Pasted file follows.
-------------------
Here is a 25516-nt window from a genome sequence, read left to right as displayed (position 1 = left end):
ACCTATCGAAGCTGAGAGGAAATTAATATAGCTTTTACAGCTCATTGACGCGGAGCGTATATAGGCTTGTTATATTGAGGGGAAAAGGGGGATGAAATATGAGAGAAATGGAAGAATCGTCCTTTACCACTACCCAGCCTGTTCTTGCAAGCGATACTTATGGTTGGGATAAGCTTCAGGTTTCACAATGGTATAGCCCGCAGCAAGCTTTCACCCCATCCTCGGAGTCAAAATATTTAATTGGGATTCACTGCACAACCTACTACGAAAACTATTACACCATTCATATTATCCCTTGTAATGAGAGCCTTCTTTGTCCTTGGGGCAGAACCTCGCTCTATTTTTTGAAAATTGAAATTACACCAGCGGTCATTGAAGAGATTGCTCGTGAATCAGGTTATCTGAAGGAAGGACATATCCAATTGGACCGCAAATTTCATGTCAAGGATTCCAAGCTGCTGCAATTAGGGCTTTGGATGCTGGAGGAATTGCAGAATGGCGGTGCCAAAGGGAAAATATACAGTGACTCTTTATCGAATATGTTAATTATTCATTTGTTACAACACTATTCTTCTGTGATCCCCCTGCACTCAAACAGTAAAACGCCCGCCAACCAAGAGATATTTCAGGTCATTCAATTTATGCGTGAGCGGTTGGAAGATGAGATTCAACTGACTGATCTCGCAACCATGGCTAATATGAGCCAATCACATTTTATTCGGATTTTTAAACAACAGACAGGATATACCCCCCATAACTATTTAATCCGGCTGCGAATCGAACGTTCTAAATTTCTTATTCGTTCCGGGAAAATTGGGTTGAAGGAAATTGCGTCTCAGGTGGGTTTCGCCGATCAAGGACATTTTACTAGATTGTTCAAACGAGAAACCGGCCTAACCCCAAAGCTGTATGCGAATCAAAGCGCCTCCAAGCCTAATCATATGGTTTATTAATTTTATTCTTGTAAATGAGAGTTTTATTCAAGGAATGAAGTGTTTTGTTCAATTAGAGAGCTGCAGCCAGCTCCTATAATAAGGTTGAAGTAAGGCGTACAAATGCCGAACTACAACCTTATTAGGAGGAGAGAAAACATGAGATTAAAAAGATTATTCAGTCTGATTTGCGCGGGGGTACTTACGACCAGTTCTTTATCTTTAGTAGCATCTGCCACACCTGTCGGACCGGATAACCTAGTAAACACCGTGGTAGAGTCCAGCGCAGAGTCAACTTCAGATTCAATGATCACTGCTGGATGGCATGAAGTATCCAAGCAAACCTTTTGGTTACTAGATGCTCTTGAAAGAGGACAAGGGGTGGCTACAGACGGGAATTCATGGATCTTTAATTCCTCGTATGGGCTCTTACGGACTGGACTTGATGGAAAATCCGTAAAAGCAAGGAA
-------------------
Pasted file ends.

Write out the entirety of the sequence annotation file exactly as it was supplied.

Here is a 25516-nt window from a genome sequence, read left to right as displayed (position 1 = left end):
ACCTATCGAAGCTGAGAGGAAATTAATATAGCTTTTACAGCTCATTGACGCGGAGCGTATATAGGCTTGTTATATTGAGGGGAAAAGGGGGATGAAATATGAGAGAAATGGAAGAATCGTCCTTTACCACTACCCAGCCTGTTCTTGCAAGCGATACTTATGGTTGGGATAAGCTTCAGGTTTCACAATGGTATAGCCCGCAGCAAGCTTTCACCCCATCCTCGGAGTCAAAATATTTAATTGGGATTCACTGCACAACCTACTACGAAAACTATTACACCATTCATATTATCCCTTGTAATGAGAGCCTTCTTTGTCCTTGGGGCAGAACCTCGCTCTATTTTTTGAAAATTGAAATTACACCAGCGGTCATTGAAGAGATTGCTCGTGAATCAGGTTATCTGAAGGAAGGACATATCCAATTGGACCGCAAATTTCATGTCAAGGATTCCAAGCTGCTGCAATTAGGGCTTTGGATGCTGGAGGAATTGCAGAATGGCGGTGCCAAAGGGAAAATATACAGTGACTCTTTATCGAATATGTTAATTATTCATTTGTTACAACACTATTCTTCTGTGATCCCCCTGCACTCAAACAGTAAAACGCCCGCCAACCAAGAGATATTTCAGGTCATTCAATTTATGCGTGAGCGGTTGGAAGATGAGATTCAACTGACTGATCTCGCAACCATGGCTAATATGAGCCAATCACATTTTATTCGGATTTTTAAACAACAGACAGGATATACCCCCCATAACTATTTAATCCGGCTGCGAATCGAACGTTCTAAATTTCTTATTCGTTCCGGGAAAATTGGGTTGAAGGAAATTGCGTCTCAGGTGGGTTTCGCCGATCAAGGACATTTTACTAGATTGTTCAAACGAGAAACCGGCCTAACCCCAAAGCTGTATGCGAATCAAAGCGCCTCCAAGCCTAATCATATGGTTTATTAATTTTATTCTTGTAAATGAGAGTTTTATTCAAGGAATGAAGTGTTTTGTTCAATTAGAGAGCTGCAGCCAGCTCCTATAATAAGGTTGAAGTAAGGCGTACAAATGCCGAACTACAACCTTATTAGGAGGAGAGAAAACATGAGATTAAAAAGATTATTCAGTCTGATTTGCGCGGGGGTACTTACGACCAGTTCTTTATCTTTAGTAGCATCTGCCACACCTGTCGGACCGGATAACCTAGTAAACACCGTGGTAGAGTCCAGCGCAGAGTCAACTTCAGATTCAATGATCACTGCTGGATGGCATGAAGTATCCAAGCAAACCTTTTGGTTACTAGATGCTCTTGAAAGAGGACAAGGGGTGGCTACAGACGGGAATTCATGGATCTTTAATTCCTCGTATGGGCTCTTACGGACTGGACTTGATGGAAAATCCGTAAAAGCAAGGAA